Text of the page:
When I say that it was gut-wrenching to leave, I mean it. Avram was privileged to take “הנפש אשר עשו בחרן”- the souls that he was a part of building in Charan, with him to Eretz Canaan when he embarked on his journey. We were not. And to leave the souls that we feel so connected to was and is, so difficult. 

Ultimately, we left Charleston because there is no Jewish high school there and my oldest daughter was graduating 8th grade; we felt it was important to keep our family together. We agreed that if we had to leave Charleston, there was nowhere else in the world we would want to be other than Israel, even if it meant sacrificing the careers we loved. It was a sacrifice but it also a fulfillment of a dream.

Nearly three months after our arrival, I am filled with euphoria to be here. My husband and I go for walks at night and explore new areas and I can feel the giddy smile on my face (beneath my mask). I watch my children learn in Hebrew (on the computer) and hear them sing songs with their teachers praying for rain and there are tears running down my face with the joy of the education I can give them here that I could not in America. I go for hikes overlooking the gorgeous scenery that belongs to me as my birthright and I have to pinch myself that I am here. I walk to the Kotel to daven on Rosh Chodesh and I cannot believe Jerusalem is only a short drive from my home. There is no clock ticking with a departure flight awaiting me; for the first time in my life, I am not monitoring El Al’s website, jumping to grab a ticket. I never have to leave and it is the greatest feeling in the world. My soul has been reconnected with its roots; after 39 years, I’ve finally come home.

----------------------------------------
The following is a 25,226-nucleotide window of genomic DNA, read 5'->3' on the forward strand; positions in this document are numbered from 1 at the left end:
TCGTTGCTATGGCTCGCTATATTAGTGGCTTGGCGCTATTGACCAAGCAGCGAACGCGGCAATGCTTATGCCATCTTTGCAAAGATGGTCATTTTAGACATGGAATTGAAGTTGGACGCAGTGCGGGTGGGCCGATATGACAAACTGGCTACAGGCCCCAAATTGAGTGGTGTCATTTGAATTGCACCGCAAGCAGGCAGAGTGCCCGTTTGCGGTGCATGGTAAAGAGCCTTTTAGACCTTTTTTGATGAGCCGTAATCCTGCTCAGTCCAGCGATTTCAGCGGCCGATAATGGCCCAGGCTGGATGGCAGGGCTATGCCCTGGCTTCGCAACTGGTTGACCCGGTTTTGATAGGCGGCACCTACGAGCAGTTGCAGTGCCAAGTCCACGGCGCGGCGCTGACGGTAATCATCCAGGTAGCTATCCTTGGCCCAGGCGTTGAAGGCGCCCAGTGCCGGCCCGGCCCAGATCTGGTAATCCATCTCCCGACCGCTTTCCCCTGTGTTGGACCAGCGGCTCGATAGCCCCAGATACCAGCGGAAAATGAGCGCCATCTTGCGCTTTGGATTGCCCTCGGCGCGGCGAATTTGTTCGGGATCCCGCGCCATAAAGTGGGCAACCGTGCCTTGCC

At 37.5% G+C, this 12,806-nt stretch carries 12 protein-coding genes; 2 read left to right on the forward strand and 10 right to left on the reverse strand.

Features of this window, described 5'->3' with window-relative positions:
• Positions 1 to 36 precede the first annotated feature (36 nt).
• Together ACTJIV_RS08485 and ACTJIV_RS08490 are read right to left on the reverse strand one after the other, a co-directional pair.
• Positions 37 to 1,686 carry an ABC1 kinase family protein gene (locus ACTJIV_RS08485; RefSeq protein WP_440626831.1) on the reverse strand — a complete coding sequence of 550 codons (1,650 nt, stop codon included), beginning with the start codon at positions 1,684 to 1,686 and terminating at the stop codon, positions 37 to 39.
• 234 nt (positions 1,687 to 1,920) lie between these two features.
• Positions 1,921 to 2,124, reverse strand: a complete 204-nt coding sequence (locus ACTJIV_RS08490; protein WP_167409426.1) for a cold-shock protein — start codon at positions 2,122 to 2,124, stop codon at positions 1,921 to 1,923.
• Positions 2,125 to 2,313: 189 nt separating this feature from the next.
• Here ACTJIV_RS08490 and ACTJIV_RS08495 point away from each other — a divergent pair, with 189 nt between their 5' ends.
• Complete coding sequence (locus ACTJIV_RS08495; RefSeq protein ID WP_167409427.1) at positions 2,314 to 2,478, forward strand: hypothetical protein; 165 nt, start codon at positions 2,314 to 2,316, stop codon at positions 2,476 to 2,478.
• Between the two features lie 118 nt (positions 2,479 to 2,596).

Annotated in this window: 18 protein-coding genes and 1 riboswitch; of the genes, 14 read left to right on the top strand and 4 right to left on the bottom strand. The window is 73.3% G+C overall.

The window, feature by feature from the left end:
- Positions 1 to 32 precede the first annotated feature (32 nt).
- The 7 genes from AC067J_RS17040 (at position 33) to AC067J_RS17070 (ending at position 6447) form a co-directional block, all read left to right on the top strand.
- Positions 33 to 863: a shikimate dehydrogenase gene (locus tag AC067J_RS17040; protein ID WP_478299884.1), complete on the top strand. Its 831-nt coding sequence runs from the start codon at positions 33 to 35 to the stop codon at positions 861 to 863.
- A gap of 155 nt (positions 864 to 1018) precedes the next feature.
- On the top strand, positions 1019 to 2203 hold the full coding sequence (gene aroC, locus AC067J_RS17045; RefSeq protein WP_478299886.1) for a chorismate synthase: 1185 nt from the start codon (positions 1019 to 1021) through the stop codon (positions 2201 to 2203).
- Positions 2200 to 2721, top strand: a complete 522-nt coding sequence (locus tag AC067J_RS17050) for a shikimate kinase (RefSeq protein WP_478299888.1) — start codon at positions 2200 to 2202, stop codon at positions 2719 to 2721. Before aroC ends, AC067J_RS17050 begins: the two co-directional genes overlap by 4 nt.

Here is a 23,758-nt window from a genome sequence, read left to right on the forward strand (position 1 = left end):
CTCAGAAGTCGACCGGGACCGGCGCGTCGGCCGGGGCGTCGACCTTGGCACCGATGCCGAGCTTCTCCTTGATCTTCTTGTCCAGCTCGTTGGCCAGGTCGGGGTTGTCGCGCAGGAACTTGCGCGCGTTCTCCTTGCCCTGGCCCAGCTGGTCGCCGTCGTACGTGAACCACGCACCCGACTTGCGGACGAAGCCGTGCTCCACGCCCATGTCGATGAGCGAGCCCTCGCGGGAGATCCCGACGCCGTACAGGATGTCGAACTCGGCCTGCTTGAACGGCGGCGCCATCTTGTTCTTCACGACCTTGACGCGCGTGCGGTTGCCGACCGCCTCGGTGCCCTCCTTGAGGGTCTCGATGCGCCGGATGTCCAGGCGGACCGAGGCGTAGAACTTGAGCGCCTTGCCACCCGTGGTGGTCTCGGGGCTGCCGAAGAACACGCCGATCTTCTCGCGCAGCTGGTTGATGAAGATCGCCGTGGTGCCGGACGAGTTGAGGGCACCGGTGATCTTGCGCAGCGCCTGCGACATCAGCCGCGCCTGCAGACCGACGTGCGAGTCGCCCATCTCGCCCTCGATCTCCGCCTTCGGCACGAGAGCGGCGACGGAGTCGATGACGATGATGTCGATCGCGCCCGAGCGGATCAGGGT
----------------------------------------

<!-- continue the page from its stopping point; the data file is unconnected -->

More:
But just as in the case of Avram, who had to leave his birthplace, his family and his roots behind, aliyah comes with sacrifice. Ours was leaving our community and the meaningful work that we got so much fulfillment from. I am unbelievably happy and grateful to be here, in the place that Moshe Rabbeinu begged to enter to no avail, the place that my grandparents dreamed of moving to. But with its great joy, Lech Lecha isn’t always easy and there is certainly a pang for all that we left behind. 

About the Author
Ariela Davis, a native New Yorker, is the Rebbetzin of Charleston, South Carolina’s historic Orthodox synagogue, Brith Shalom Beth Israel, and the Director of Judaics of Addlestone Hebrew Academy, Charleston’s Jewish day school. She is the wife of Rabbi Moshe Davis and the mother of four children.